An almost “blasphemous film in the way it criticizes so many aspects of Indian society but also light, funny, and entertaining

As he proved with the excellent, multi-awarded “Widow Of Silence”, Praveen Morchhale He has an extraordinary way of finding humor in even the most difficult situations. He eloquently comments on situations and discrepancies in the system in dramatic fashion. But, it doesn’t become melodramatic. Or worse, poverty porn. This cinematic approach finds its apogee in his latest work, “Behind Veils” a satire that seems to touch every aspect of the current system in India. 

Ana, the US-educated, New Delhi resident daughter of Sumanghal, is returning to the village he grew to love, after her grandmother removed him years ago. She also wants to fulfill her grandfather’s last wish to build a village library. To that end, she has a lot of books. She meets her grandmother in the village. She is obsessed with social media, particularly Facebook. Bhaiyyaji, the local politician, doubles as a barber and masseur. The latter, however, is not exactly a virtuous leader as she soon finds out, since he has taken ahold of her father’s property and refuses to give it back, a tendency he seems to have repeated a number of times. He also resists her request to build the library, believing that if people are educated, they will throw him out. Instead he throws her to the clutches of bureaucracy, asking her to bring a NOC, a no objection certificate from every one of the town’s authorities, all of which are in his payroll, one way or another. So begins a kafkaesque mission, which brings her against the entire Indian system with tragicomical results, not to mention an electoral campaign. 

Morchhale takes a satirical approach at the beginning to show the dramatic events taking place throughout the movie. The film opens with the internet-obsessed grandmother. Her questions and general attitude are hilarious throughout. Next, we see the differences between the city-woman and the villager. These differences include language issues and the reason her father was rejected for marrying outside their religious beliefs. But Bhaiyyaji is the pivotal moment. He is an untrained, corrupt, greedy, and racist man who appears to be able to address all aspects of India’s political system, including how he actually uses it. 

Morchhale’s efforts to follow the law to donate a library for a village in need, as well as the absurdity of the NOC, allows her to comment on a further number of professionals and institutions, including the police and judicial, educators, contractors and the way they are all connected by the concept that is the king of the country: bribery (or cash if you prefer).

The story progresses, and a few more episodes add to the criticism, with hospitals, religion and customs getting their fair share. Morcchale saves the best for the last with Indian elections (including donkeys and women who look like bollywood actors and again bribes), offering as much laughter and food for thought.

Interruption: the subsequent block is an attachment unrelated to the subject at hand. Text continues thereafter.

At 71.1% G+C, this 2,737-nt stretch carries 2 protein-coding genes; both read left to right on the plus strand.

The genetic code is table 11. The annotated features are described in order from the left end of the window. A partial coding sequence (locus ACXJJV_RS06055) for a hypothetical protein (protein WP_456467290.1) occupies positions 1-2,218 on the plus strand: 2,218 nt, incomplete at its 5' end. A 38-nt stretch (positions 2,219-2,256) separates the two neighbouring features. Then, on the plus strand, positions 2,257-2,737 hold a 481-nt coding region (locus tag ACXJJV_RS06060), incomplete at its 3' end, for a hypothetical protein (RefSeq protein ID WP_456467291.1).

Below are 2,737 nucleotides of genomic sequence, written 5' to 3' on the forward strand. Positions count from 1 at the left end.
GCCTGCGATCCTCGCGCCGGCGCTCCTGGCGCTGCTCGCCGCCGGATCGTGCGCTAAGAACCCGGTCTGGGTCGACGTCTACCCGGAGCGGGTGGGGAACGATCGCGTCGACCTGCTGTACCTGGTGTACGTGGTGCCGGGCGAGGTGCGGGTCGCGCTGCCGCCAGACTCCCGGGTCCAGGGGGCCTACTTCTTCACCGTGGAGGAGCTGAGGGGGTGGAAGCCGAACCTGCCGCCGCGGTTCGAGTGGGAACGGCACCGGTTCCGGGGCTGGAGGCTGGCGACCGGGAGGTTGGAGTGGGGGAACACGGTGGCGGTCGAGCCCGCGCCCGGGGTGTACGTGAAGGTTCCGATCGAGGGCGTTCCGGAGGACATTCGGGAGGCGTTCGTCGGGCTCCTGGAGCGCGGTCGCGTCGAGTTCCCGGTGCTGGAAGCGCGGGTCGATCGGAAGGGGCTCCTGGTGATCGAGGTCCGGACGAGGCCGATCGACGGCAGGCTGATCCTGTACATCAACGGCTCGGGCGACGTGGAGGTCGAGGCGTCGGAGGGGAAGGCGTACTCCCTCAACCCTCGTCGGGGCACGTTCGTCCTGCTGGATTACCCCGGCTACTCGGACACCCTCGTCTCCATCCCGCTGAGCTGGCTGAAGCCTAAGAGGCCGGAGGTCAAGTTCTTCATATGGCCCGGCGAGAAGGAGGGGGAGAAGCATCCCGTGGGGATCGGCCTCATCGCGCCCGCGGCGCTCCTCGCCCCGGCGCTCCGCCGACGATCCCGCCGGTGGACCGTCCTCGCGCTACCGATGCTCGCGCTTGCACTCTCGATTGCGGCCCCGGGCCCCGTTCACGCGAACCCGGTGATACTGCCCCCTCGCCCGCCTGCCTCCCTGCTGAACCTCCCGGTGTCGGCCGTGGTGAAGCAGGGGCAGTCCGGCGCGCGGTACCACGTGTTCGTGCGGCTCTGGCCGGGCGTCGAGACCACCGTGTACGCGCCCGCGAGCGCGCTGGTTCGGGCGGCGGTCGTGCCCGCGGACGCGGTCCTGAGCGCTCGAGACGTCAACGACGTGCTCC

The whole path the protagonist follows, and essentially the whole narrative, reminds intently of Zhang Yimou’s “The Story of Qiu Ju” but Morchhale’s approach is much more comical and even happy-go-lucky for the most part, a tactic that is cemented in the almost Shakespearean ending. The ending comment is also interesting in its pragmatism, with the director seeming to state that one can only fight the system by being even unreasonably persistent, while also “winking” at the power of women, who might as well be the most appropriate in this case, to bring change. 

The intent colors of the cinematography fit the overall aesthetics of the movie, while a number of frames, such as the one where the family is eating inside the house all together or the one where the “bad guys” are sitting beneath a tree, are truly memorable. The editing is also a masterclass, moving in the same comical/deadpan manner, especially with the way that the scenes follow each other. 

The movie’s only problem is the excessive number of episodes. This could lead to the movie being longer than necessary. The entertainment provided by the movie would be enhanced by some music, but the ending makes up for it. 

The acting fits perfectly with the overall aesthetics. Ariana Sajnani Ana acts as the anchor for every performance, and it works well. They are however the ones who steal it. Seema Biswas As the grandmother Bhagwan Tiwari Ajay Chourey plays Bhaiyyaji and Ajay Chourey is the Barber. Their whole demeanor is hilarious on many levels. 

“Behind Veils” is an almost “blasphemous film in the way it criticizes so many aspects of Indian society and the whole system, but Morchhale also manages to keep it light, funny, and entertaining throughout its duration, in a testament to his prowess as both a director and a writer. 

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